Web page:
This dataset was produced as part of the creation of the Digital Second Edition of Judaica Americana, a pilot project within the framework of the Penn Libraries’ Judaica Digital Humanities program .
This dataset is derived from the 1,500+ page PDF file of the second edition of Robert Singerman’s Judaica Americana, the copyright of which was donated to Penn Libraries in 2019 . In it, Singerman identified 6,500+ monographic and serial publications, and an additional 3,000 entries in the supplement, presented with bibliographical descriptions, classification explanations, and holdings information. Supplemental entries to the second edition were identified by Singerman through digitized, full-text books accessible from freely available online services like HathiTrust and Internet Archive, auction sites, and online marketplaces for booksellers.
The first edition of Judaica Americana was notable for several differences from its predecessors in the bibliographies of American Jewish literature. It extended bibliographic listings to 1900; it included location symbols for all known copies of a work; it identified each work with references to its listing in early Jewish and standard classic American reference works; it included transliterated titles; and its extensive index allowed for search not only of author, title, and broad subject areas, but of place of publication and publisher .
Using the document version of Judaica Americana, I developed a Python script, “extract_singerman.py,” to create a dictionary with the key as the Singerman ID number (or an assigned ID number if it was a new entry since the print edition) with the following values: year of publication, the full entry as listed in Singerman, notes, and holdings information . I further extracted the author/editor of an entry, title, place of publication, printer/publisher, and asterisks through a combination of manual identification and OpenRefine, an open source desktop application for data cleanup, wrangling, and transformation activities.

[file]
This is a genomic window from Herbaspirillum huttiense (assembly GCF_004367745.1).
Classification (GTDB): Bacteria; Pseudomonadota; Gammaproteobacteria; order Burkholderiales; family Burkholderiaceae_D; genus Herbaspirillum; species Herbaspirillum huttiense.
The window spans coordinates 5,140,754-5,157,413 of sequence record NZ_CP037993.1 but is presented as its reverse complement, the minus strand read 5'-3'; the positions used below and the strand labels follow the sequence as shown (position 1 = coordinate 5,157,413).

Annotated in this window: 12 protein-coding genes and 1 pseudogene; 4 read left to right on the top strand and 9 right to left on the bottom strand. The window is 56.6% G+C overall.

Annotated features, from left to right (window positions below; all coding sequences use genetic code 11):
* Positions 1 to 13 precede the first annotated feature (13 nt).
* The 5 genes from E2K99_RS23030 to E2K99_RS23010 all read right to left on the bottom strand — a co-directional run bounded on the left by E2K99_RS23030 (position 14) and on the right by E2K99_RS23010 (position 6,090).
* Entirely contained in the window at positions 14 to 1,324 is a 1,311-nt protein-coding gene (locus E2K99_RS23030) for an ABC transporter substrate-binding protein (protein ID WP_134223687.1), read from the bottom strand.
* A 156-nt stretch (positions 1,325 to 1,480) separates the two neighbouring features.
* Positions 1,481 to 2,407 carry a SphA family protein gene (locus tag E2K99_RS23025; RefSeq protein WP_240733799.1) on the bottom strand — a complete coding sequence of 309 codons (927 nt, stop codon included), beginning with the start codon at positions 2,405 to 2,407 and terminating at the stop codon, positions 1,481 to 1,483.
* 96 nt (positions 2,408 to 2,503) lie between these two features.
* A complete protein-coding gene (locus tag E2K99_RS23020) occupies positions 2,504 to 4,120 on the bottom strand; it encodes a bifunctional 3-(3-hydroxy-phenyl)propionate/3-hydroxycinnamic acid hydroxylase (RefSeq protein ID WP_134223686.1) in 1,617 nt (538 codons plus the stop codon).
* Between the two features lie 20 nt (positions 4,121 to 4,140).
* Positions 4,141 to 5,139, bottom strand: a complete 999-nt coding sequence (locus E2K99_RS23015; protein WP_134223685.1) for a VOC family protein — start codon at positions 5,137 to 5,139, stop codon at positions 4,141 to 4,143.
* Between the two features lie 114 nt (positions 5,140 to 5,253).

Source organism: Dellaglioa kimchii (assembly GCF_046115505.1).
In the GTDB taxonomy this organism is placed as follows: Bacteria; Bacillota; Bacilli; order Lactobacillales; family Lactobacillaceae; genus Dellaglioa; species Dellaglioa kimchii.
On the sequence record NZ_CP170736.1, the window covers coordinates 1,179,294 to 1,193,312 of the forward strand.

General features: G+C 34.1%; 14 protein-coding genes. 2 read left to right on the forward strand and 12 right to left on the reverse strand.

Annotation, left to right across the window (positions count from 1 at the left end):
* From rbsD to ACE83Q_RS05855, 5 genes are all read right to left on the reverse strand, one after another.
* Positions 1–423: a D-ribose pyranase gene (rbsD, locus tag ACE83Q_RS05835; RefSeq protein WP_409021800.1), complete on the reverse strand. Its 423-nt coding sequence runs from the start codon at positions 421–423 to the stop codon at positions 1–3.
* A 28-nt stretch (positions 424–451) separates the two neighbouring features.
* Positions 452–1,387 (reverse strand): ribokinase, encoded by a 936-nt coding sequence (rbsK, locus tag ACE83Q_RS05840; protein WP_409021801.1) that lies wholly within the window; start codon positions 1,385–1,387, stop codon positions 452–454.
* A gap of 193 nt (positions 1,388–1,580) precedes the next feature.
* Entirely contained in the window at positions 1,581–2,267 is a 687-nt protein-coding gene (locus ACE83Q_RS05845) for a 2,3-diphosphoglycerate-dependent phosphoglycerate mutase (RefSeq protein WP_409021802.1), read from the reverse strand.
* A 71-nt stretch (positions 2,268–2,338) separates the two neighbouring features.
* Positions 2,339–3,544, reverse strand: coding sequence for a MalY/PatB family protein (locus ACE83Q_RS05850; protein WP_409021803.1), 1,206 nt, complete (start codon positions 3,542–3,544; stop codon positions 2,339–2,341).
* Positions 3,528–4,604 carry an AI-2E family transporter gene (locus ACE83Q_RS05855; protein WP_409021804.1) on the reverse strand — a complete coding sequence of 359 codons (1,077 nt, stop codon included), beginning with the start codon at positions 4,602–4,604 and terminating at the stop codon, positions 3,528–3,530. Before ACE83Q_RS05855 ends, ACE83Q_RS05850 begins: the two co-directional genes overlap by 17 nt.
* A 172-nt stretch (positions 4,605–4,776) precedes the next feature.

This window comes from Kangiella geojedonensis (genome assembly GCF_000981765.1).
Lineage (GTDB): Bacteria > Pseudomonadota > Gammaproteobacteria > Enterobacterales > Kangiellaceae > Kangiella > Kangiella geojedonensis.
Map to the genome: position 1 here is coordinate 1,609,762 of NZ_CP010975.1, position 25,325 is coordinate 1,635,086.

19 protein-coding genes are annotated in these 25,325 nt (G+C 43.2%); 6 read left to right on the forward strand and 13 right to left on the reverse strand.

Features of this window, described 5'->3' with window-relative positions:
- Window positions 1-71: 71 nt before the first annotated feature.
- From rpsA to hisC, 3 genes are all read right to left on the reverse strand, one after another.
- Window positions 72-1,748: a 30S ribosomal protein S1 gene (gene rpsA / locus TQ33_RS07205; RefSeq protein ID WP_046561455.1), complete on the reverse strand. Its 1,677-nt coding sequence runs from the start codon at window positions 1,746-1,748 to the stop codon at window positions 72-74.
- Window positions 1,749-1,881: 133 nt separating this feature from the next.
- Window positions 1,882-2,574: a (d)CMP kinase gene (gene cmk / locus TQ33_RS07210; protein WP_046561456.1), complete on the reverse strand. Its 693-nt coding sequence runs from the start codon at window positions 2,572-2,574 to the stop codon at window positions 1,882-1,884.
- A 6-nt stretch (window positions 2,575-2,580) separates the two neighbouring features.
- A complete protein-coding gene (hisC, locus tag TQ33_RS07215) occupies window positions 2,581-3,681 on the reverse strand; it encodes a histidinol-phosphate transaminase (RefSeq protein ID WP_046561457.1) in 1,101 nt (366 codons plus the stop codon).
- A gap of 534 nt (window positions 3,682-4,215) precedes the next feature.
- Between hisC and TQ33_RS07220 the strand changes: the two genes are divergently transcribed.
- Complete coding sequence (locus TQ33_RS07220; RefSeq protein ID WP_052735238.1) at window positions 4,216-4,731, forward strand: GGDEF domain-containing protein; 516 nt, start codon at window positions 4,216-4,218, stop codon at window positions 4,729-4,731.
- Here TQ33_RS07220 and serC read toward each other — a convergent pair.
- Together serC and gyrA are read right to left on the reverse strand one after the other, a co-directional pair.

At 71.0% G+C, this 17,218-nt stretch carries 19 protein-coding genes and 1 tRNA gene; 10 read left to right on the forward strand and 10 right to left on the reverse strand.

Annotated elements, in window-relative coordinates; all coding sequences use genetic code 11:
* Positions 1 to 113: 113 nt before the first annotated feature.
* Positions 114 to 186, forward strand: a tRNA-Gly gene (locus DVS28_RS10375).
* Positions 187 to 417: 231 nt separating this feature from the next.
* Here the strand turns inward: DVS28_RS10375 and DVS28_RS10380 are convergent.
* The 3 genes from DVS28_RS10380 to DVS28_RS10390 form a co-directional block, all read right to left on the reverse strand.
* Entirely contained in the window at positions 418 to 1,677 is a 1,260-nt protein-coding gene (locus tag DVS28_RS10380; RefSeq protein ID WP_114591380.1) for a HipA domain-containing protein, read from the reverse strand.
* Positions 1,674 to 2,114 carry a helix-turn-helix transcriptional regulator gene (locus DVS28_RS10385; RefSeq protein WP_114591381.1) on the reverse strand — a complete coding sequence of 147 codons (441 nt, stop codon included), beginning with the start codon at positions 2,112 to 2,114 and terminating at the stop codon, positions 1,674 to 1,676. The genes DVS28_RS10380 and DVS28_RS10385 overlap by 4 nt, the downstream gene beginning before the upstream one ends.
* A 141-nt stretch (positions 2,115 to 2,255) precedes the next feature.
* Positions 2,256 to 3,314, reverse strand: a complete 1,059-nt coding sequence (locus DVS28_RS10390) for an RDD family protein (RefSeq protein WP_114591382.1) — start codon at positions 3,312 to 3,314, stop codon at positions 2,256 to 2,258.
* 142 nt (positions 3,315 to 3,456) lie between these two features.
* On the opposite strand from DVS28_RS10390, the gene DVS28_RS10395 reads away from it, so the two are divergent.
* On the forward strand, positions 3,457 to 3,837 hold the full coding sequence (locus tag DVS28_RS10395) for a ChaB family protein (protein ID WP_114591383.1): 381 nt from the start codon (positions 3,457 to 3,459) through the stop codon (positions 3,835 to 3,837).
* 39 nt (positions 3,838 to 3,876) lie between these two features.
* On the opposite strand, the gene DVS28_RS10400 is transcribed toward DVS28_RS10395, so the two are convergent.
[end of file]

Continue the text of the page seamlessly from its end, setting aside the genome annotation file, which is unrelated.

With a scanned PDF of the print edition’s index, I used a Python script developed by Digital Scholarship Librarian Jonathan Scott Enderle to perform Optical Character Recognition (OCR) via tesseract, an open source text recognition Engine . This created three separate text files with each line displaying a heading followed by a list of locators (Singerman ID numbers). After extensive cleaning, a final Python script, “flip-index-headers.py,” created another dictionary, with each locator as a key and headings as values . This dictionary was written into a separate CSV and then linked with corresponding entries in the dataset based on the Singerman ID number.
Subject matter, not author ancestry, is the determining factor for inclusion in Judaica Americana and the dataset. The basic premise was to “include all separately printed works issued under Jewish auspices including works issued under non-Jewish auspices relating to the Jewish people and their culture, from antiquity to modern times” .
To normalize the location and author data post-extraction, I used several clustering methods in OpenRefine. The dataset matches the document as exactly, where spelling variations exist. For example: “Philadelphia. Congregation Beth Israel” and “Philadelphia. Beth Israel Congregation” are considered unique authors. Assumed authors, denoted with square brackets, are considered unique from known authors, such as “[Scott, Walter, Sir]” and “Scott, Walter, Sir.”